Historic Southwest Museum Mt. Washington Campus
HOURS / LOCATION / ADMISSION
Open Saturdays, 10:00 a.m. to 4:00 p.m.
234 Museum Drive, Los Angeles, CA 90065
The historic Southwest Museum Mt. Washington Campus is the site of the ongoing conservation initiative of the Southwest Museum collection.
NEWS & UPDATES
National Treasure Project
In 2015, the historic Southwest Museum site was named a National Treasure by the National Trust for Historic Preservation. Learn more about this project.
Save the Southwest Mural
A vibrant mural by local artist Daniel Cervantes, located on Marmion Way, has been covered with graffiti. In collaboration with Councilmember Cedillo’s office and local community organizations, we have launched a fundraising campaign to restore the mural. Learn more and contribute to the campaign.
Four Centuries of Pueblo Pottery features more than 100 pieces of rare ceramics from the Autry’s Southwest Museum of the American Indian Collection. This exhibition traces the dramatic changes that transformed the Pueblo pottery tradition in the era following sixteenth-century Spanish colonization to the present.
Highlights From the Southwest Museum Collection, an exhibition featuring selected ceramics and archeological artifacts, is on view in the lower-level lobby.
Braun Research Library
In preparation for moving to a new, state-of-the-art research and collections care facility, the Braun Research Library closed in August 2015.
Overlooking the Arroyo Seco, the ethnobotanical garden trail and community garden feature a variety of native California plants used for food, shelter, and clothing.
Map and directions
234 Museum Drive
Los Angeles, CA 90065-5030
The historic Southwest Museum Mt. Washington Campus was founded as the Southwest Museum of the American Indian in 1907 by Charles F. Lummis and the Southwest Society (formed in 1903), the western branch of the Archaeological Institute of America. The Southwest Museum building was constructed between 1912 and 1914. Lummis worked with architects Sumner P. Hunt and Silas R. Burns to design the main museum building and the Caracol and Torrance towers. Lummis wanted the building to reflect Spanish culture and the Alhambra in Spain. The tunnel and elevator were added in 1919–1920 to provide easier access to the museum. In 1977 the Braun Research Library was constructed to house the ever-growing research collection, which had outgrown its space in the Torrance Tower.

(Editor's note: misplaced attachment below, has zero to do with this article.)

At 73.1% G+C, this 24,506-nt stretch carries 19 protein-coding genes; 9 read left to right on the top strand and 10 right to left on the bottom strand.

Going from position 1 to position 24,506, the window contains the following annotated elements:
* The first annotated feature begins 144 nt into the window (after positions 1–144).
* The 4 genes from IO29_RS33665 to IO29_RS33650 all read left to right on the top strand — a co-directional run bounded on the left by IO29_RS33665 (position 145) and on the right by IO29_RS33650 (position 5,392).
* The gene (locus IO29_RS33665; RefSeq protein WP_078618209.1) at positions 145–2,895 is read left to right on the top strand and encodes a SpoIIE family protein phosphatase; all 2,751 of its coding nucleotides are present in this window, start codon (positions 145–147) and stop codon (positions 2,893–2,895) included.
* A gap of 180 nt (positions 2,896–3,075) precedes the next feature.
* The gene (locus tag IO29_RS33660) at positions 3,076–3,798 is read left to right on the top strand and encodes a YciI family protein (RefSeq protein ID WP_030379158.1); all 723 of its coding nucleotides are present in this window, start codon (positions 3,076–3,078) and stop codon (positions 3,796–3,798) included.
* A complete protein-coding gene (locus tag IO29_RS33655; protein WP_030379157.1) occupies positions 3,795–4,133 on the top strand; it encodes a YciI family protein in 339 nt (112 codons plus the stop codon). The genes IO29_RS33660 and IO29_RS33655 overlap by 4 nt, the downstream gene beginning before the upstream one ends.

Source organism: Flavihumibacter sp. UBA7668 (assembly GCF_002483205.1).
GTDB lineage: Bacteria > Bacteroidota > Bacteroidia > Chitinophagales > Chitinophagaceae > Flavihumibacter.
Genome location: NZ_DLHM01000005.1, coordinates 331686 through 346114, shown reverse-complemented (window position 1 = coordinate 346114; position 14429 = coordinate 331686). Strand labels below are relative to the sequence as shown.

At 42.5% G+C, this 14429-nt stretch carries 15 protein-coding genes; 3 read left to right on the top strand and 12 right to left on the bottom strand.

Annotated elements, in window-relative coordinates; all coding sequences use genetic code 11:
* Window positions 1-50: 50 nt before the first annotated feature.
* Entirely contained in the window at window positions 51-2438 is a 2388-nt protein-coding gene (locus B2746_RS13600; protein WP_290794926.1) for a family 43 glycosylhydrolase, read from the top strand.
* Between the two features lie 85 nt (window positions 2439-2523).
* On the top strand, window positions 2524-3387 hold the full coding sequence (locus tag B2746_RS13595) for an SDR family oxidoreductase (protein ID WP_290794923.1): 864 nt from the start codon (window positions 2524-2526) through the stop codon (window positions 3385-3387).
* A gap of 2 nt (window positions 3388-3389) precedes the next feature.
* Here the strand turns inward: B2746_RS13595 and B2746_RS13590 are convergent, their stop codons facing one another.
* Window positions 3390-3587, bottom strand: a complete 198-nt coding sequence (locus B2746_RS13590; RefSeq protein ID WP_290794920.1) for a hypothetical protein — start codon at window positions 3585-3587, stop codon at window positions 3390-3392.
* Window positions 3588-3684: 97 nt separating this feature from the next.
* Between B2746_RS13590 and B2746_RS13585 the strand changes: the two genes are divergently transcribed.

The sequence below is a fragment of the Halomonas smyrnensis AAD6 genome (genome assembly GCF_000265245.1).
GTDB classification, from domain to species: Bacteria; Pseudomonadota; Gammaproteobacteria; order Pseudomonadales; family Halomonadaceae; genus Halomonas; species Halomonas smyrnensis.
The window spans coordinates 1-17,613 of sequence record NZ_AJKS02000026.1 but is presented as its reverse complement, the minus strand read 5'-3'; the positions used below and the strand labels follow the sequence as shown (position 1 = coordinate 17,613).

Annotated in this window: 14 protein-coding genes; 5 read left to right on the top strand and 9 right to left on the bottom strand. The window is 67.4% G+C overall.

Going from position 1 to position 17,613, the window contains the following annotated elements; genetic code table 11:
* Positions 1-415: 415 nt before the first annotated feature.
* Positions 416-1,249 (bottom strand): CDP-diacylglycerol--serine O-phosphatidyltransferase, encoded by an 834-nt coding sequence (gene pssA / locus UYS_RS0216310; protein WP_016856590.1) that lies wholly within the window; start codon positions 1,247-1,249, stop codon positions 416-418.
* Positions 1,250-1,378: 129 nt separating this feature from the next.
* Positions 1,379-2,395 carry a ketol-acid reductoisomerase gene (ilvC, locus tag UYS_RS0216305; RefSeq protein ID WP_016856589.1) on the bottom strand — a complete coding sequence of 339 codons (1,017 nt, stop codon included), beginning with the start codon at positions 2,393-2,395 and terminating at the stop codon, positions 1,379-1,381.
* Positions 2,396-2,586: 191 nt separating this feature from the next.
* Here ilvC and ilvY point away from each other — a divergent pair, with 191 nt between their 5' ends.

The Southwest Museum is on the National Register of Historical Places at the national level, on the California Register of Historic Places, and both the Southwest Museum building and the Braun Library are listed as City of Los Angeles Historical Cultural Monuments. The National Trust for Historic Preservation has designated the historic Southwest Museum site a National Treasure.
The Southwest Museum of the American Indian Collection, the second largest collection of Native American objects in the United States, is widely regarded as one of the finest collections in the world. Artifacts range in age from prehistoric to the present, documenting Native history and culture in the Americas. Some of the earliest pieces in the collection include archaeological materials from museum- sponsored excavations, including those led by notable archaeologist and curator Mark Raymond Harrington. Other collection strengths include a stunning array of ceramics from the southwestern United States. Today, the Autry is committed to maintaining its stewardship responsibilities for this important collection by conserving these objects and ensuring their preservation for generations to come
The Autry’s Southwest Museum Preservation Project is a multimillion-dollar effort to inventory, preserve, conserve, and rehouse roughly 250,000 artifacts. We are currently focusing on the preservation of 157,000 artifacts that were specifically affected by the 1994 Northridge earthquake. Of those 157,000 artifacts, there are 9,000 ethnographic, 10,000 ceramic, and 138,000 archaeological objects.
Over the years, overcrowded storage rooms, poor climate controls, water leaks, pests, and dust imperiled the artifacts, advancing the deterioration of objects of great historic and educational value.
The Collections Management and Conservation team involved in the project works daily to safely rehouse and conserve each object. Our staff has established a process to preserve these artifacts, which consists of cleaning, condition reporting, photographing, stabilizing objects in fragile condition, storage mounting, housing, and mitigating pest activity, if necessary. Storage mounts are custom made and unique to individual objects, as the artifacts vary greatly in size, shape, material, and condition. The rehousing process helps ensure that objects maintain their present condition, whether they are being handled, moved, or stored.
Because of these preservation efforts, this culturally important collection can be accessed and shared with American Indian tribes, researchers, and the general public for many generations to come.